Varying dance forms and themes at the World Dance Day 2022
- Dr. S.D. Desai
Photos: Gopal Patel
May 7, 2022
As part of its Golden Jubilee celebrations, Nartan Institute of Performing Arts, founded by veteran Kuchipudi and Bharatanatyam dancer Smita Shastri, who still dances, organized an evening of classical dance performances, both solo and group, by five of the many dance centres of Ahmedabad on the International Dance Day (29 April 2022) at the Lions Hall. The event gave a taste of Bharatanatyam, Kuchipudi, Kathak, Odissi and Contemporary dance styles.
Though the programme took off with Bijal Haria's Ganapati Vandana in Kuchipudi, a customary invocation to Lord Ganesha in Raja Radha Reddy's choreography, a mention must be made initially, changing the sequence, to D Padmakumar's Vismaya in Vinita Jayan's choreography. A dainty presentation termed contemporary, it reminded everyone of what a classical dance entails. Drawing from his Kalaripayattu and Bharatanatyam skills, he demonstrated how like a tortoise the dancer, withdrawing from all distractions and conditioned sensory perceptions, turns so inward and steady that he can give responses as those generated by the first thrilling contact with the universe - his eyes, feet, hands, rather the whole body, greets its elements with freshening spontaneity. Much later, the concluding item of the entire programme was a duet-like smoothly fluid presentation of Kalari skills by Dhruval and Divya, Pappan's trainees.
Dhruval and Divya
Three solos gave an idea of our dancers' sources for their themes. Nartan's budding dancer Prashita turned to the traditional repertoire of Bharatanatyam for her Varnam. Choreographed by K Kalyanasundaram, it portrays three Krishna-centric episodes. In one, child Krishna in one of his famous pranks steals butter at home and invites mother Yashoda's mock fury. In another, he dives deep into sea waters, encounters and, following a one-to-one battle, overcomes the might of a ferocious Kaliya Nag. Her third episode was the affection he graciously showers on Sudama, a school-time friend now a poor householder. Jayan Nair supports the young dancer's engaging action with his music.
(courtesy Bijal Haria)
Founder of Parampara Academy having multiple art pursuits, Bijal Haria in her Bala Gopala Tarangam to misra chapu rhythm was a delight to watch. Based on Krishna Leela Tarangini and composed by saint-poet Tirth Narayan Yeti with child Krishna's pranks, it has the dancer in culminating moments dancing on the rim of a brass plate with bewitching bends of the body holding on the head a small pitcher and diyas in hands. Vaishali Trivedi, director of Sangati Centre and the most experienced among the performers at the event, chose to go to the Mahabharata for the Cheeraharana episode unfolded by Meera in her song tuma bina kaun in her own trained voice. A feeling of devotion was enhanced in Atul Desai's composition and the perennial significance of Draupadi's humiliation was underscored by Vaishali with suggestion in her Kathak solo.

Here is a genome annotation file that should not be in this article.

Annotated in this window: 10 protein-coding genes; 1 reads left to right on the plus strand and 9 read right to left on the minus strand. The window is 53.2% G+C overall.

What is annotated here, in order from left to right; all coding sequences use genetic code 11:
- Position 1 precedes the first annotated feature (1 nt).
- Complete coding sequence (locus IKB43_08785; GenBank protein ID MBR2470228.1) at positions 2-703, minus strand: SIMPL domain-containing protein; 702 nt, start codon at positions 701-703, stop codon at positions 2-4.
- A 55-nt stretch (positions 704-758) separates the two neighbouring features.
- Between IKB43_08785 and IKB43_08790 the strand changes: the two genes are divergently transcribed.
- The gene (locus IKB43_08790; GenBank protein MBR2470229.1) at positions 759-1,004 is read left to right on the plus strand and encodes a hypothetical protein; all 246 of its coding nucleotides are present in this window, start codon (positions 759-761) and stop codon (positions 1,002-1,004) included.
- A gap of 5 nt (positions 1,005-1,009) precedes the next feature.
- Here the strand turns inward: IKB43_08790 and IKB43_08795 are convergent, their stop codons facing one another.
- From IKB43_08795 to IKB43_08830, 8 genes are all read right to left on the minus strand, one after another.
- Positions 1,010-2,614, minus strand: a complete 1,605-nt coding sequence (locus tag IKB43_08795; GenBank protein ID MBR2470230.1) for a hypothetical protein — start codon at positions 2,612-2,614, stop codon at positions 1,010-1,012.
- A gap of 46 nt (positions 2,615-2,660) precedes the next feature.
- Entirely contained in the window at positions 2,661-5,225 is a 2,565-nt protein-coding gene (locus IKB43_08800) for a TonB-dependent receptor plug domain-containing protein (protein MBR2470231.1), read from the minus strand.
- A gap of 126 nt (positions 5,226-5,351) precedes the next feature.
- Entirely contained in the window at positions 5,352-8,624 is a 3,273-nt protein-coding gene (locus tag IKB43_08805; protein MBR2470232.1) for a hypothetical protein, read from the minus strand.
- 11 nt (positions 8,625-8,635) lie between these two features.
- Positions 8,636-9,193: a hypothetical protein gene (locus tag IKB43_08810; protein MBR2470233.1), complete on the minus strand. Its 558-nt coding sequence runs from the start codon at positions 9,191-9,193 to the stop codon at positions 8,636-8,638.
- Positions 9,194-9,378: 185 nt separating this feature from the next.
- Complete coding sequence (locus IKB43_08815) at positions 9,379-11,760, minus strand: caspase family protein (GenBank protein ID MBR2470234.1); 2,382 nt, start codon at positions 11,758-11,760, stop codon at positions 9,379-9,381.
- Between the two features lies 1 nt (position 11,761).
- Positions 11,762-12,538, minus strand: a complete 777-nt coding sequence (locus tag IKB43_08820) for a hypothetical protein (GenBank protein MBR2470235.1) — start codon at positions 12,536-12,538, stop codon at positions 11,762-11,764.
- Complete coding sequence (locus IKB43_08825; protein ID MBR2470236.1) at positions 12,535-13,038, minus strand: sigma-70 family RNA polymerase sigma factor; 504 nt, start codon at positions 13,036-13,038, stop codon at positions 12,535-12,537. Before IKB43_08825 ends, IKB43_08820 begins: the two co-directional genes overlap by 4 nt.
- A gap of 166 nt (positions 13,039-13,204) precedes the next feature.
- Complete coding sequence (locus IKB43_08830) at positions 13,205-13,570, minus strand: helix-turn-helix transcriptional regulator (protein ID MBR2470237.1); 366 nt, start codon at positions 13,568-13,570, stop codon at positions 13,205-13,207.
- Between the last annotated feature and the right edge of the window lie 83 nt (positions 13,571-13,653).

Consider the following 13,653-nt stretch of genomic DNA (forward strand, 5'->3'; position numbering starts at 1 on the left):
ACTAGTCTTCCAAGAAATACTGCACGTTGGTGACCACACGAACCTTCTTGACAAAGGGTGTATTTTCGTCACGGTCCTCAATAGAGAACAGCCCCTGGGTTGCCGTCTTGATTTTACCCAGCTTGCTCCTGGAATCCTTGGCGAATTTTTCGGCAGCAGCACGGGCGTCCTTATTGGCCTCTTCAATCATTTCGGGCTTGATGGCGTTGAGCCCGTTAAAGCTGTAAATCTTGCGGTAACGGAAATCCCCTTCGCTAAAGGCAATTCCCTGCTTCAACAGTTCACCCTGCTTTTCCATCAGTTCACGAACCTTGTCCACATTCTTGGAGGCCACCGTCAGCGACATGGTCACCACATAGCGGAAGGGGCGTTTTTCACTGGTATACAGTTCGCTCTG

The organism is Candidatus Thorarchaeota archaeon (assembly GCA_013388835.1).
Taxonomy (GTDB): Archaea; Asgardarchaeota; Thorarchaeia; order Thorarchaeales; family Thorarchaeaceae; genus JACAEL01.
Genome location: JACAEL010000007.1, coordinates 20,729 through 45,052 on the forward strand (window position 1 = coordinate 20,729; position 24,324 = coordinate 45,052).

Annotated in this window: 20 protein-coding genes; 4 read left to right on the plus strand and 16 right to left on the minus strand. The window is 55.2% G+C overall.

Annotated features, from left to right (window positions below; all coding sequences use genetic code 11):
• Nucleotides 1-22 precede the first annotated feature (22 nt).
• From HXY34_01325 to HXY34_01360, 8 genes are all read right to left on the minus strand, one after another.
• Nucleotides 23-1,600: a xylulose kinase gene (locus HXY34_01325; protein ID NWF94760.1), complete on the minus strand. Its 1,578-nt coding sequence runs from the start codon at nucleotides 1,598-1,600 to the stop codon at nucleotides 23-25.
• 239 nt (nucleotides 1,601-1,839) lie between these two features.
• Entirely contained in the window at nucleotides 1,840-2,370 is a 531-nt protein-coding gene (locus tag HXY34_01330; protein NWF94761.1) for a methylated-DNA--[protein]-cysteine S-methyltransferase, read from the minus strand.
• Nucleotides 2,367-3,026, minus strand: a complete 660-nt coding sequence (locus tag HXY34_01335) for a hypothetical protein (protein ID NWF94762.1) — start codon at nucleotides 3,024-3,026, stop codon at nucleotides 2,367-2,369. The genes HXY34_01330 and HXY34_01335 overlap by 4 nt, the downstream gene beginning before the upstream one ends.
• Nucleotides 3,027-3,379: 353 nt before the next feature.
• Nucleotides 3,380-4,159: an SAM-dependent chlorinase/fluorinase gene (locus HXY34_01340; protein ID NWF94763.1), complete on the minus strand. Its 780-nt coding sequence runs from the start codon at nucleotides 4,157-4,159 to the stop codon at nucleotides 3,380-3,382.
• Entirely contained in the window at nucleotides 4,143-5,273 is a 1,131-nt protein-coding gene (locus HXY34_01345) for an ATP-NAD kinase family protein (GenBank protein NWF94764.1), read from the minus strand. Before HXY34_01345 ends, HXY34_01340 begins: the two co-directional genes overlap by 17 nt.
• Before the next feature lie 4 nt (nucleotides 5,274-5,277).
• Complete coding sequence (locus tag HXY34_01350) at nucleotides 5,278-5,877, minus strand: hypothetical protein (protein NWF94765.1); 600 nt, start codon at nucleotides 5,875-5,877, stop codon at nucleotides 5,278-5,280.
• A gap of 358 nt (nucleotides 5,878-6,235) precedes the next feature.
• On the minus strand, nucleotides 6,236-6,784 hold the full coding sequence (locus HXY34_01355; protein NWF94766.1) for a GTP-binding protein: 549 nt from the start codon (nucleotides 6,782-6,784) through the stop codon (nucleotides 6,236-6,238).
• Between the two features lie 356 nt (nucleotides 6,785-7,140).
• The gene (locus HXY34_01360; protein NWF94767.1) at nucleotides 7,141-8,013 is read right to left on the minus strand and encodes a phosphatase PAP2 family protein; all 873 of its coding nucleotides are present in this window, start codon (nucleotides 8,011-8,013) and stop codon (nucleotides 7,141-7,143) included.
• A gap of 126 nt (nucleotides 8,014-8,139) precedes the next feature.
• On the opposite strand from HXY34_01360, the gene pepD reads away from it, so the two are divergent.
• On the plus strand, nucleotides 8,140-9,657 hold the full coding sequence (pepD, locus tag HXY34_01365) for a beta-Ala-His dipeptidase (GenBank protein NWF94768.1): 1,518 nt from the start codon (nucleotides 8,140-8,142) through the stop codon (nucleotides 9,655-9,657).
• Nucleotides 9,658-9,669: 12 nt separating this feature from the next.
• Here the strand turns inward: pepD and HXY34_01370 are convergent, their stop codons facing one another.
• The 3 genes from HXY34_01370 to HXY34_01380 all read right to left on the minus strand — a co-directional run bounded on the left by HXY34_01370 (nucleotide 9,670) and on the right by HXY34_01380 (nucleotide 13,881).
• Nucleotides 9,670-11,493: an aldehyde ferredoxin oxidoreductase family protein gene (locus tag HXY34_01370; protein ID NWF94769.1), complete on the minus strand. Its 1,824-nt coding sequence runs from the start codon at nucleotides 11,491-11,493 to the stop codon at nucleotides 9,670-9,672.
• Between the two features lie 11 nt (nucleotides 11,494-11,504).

An ancient dance drama with a spiritual content in the Kuchipudi style, another dance drama imaginatively created from a heritage site of architecture and sculpture in Odissi and a group dance based on an abstract theme in original choreography in Kathak was a welcome combination at the event celebrating the World Dance Day. Bhamakakalapam was done by a young but skilled group of dancers Dhruva (Krishna), Prashita (Satyabhama) and Venu, Jhanvi, Jasmine (sakhis). Satyabhama though beautiful and abounds in wealth gets vainglorious. Krishna, her divine spouse, helps her shed arrogance and be on the path of salvation with a positive attitude. Both Krishna and Satyabhama were brilliantly portrayed.
Rani ki Vav
Even with varying skills of participating dancers, Aum Arts' Rani ki Vav grew into a good dance drama in relatively pleasing Odissi group formations done by its director Suprava Mishra, a researcher, writer and dancer. Based on her study and acquired skills of the dance form it connects her students (Falguni, Sucharita, Shikha and others led by Suprava) with the dancing apsaras and girls playing instruments like veena, bansuri, manjeera and mardala of the 11th century world heritage site near Patan in Gujarat. From the galleries forming part of the stepwell, they spring to life for the viewers and go back to them. In the choreographer's conceptualization, like the mother nourishes the unborn with fluid, the stepwell water sustains the life of a traveller.
In Sangati's Kathak Tarana, all its elements - music (Ramesh Bapodara), movement and expression (choreographed by Vaishali Trivedi), costume designs (Shimul) delightfully blended. In this form, there are no words, no narrative. It is the musical ambience and rhythm that prompt exhilarating movements and intricate mudras in a variety of patterns with the dancers' faces radiating a joyous glow (Salomi, Kalrav, Amira, Vaama) and create a rasanubhava the audience partakes of. Earlier, Sangati had a pleasing duet presentation with Salomi and Kalrav as dancers with complementary movement and abhivyakti.
Dr. S.D. Desai, a professor of English, has been a Performing Arts Critic for many years. Among the dance journals he has contributed to are Narthaki, Sruti, Nartanam and Attendance. His books have been published by Gujarat Sahitya Academy, Oxford University Press and Rupa. After 30 years with a national English daily, he is now a freelance art writer.